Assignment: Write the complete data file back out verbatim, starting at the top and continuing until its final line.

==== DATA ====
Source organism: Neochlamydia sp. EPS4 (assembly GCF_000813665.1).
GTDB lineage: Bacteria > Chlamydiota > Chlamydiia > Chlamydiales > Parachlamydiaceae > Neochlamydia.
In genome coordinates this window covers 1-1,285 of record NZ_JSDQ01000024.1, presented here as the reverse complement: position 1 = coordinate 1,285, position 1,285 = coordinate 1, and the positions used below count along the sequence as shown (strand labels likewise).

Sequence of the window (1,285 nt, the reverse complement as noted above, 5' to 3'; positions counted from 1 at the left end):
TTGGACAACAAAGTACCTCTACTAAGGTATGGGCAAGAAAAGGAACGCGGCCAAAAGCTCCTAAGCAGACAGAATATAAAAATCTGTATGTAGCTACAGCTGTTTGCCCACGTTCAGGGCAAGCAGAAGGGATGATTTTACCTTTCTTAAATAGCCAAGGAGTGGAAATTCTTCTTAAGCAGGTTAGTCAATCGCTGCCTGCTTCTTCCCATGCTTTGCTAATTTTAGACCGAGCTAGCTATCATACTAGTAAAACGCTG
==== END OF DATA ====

Source organism: Neochlamydia sp. EPS4 (assembly GCF_000813665.1).
GTDB lineage: Bacteria > Chlamydiota > Chlamydiia > Chlamydiales > Parachlamydiaceae > Neochlamydia.
In genome coordinates this window covers 1-1,285 of record NZ_JSDQ01000024.1, presented here as the reverse complement: position 1 = coordinate 1,285, position 1,285 = coordinate 1, and the positions used below count along the sequence as shown (strand labels likewise).

Sequence of the window (1,285 nt, the reverse complement as noted above, 5' to 3'; positions counted from 1 at the left end):
TTGGACAACAAAGTACCTCTACTAAGGTATGGGCAAGAAAAGGAACGCGGCCAAAAGCTCCTAAGCAGACAGAATATAAAAATCTGTATGTAGCTACAGCTGTTTGCCCACGTTCAGGGCAAGCAGAAGGGATGATTTTACCTTTCTTAAATAGCCAAGGAGTGGAAATTCTTCTTAAGCAGGTTAGTCAATCGCTGCCTGCTTCTTCCCATGCTTTGCTAATTTTAGACCGAGCTAGCTATCATACTAGTAAAACGCTG